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Lucky Stars

Silhouette Person Camping On Field Against Star Field
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Have you ever wished upon a star, or heard someone say “Thank your lucky stars”? Stars are considered good luck symbols in a number of cultures and societies. The Greek mathematician Pythagoras is often credited with the traditional drawing of the star that we see today, with its five lines and points. Many modern Pagan traditions incorporate this into the pentacle and use it as a symbol to represent the four elements – earth, air, fire, and water – as well as the spirit or the self.

In the Christian bible, the star of Bethlehem guided the three magi to the manger in which the newborn Jesus lay. Sailors see the North Star as a mark of guidance as well, and recognize it as a symbol of good luck.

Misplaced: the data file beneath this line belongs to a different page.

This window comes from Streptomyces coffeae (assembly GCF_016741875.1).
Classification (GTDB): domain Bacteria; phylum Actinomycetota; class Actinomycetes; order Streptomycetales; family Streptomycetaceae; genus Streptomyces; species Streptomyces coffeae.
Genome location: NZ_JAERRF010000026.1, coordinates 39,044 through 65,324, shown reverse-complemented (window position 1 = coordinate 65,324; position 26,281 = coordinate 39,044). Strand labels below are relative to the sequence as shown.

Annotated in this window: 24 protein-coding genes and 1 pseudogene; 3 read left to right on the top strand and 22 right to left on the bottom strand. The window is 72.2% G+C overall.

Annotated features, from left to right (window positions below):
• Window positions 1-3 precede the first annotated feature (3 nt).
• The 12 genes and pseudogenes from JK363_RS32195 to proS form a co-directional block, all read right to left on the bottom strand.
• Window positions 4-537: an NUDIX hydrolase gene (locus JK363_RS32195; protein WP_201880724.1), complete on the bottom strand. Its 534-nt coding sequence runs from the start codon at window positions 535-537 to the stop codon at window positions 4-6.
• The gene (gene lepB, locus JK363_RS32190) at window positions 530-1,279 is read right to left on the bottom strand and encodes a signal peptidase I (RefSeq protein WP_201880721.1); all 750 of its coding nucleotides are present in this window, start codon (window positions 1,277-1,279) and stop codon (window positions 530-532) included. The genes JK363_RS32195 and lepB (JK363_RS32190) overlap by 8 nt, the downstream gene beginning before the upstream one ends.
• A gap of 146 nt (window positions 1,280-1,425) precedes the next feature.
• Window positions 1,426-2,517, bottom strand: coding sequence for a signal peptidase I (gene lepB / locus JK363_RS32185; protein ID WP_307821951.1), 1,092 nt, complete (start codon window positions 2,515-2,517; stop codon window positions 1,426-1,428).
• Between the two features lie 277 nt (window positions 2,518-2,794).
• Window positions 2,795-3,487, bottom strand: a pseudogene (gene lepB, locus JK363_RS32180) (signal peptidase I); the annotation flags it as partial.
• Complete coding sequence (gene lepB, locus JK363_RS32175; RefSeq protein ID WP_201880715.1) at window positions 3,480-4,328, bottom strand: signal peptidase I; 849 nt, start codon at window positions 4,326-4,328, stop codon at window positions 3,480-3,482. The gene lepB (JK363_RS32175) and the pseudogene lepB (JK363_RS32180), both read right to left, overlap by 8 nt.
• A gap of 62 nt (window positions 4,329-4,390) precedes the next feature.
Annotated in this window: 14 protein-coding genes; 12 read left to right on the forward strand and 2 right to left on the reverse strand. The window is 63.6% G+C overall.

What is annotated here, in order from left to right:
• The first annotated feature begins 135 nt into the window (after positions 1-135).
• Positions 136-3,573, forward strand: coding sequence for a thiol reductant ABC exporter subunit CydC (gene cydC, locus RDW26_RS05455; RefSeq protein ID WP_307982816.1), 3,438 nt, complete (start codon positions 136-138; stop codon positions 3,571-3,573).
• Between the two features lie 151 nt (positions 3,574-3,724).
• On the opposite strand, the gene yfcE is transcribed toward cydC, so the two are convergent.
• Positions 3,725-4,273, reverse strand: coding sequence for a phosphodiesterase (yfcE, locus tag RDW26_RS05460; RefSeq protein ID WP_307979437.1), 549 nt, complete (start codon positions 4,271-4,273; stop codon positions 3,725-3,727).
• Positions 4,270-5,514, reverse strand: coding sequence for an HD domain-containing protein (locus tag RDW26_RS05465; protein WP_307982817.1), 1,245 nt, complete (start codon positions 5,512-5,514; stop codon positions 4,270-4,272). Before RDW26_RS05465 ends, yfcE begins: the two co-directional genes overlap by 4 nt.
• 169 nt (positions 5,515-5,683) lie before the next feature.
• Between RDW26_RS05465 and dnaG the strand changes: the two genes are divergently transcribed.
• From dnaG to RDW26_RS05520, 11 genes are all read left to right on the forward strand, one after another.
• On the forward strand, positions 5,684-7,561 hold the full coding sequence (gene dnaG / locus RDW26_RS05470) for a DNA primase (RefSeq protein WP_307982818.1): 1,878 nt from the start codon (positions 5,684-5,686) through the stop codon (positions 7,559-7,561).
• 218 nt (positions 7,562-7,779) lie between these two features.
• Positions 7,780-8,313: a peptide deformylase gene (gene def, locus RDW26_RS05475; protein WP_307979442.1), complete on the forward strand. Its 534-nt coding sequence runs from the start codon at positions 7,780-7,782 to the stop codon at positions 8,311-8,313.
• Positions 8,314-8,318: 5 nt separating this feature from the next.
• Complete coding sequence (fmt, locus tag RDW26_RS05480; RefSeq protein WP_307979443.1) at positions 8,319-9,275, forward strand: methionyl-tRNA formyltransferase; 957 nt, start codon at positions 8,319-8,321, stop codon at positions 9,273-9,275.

If you read Tarot cards, you may be familiar with the Star as a card that shows someone who is attaining inspiration and insight, hope and spiritual enlightenment.

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Lucky Fish

Red And White Koi Carp Fish Underwater
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Do you have fish in your home? They’re considered lucky in a number of cultures, and are often associated with financial fortune. Feng Shui Expert Rodika Tchi, says,

“In Chinese culture the symbol of fish is attributed two qualities. The first one is the aspect of abundance (because of the ability of fish to quickly reproduce in big quantities). The second one is the fact that the Chinese word for fish (yu) is pronounced the same way as abundance. So, it goes without saying that the image of fish (or the actual aquarium fish) is one of the most popular and potent feng shui cures to attract the energy of wealth.”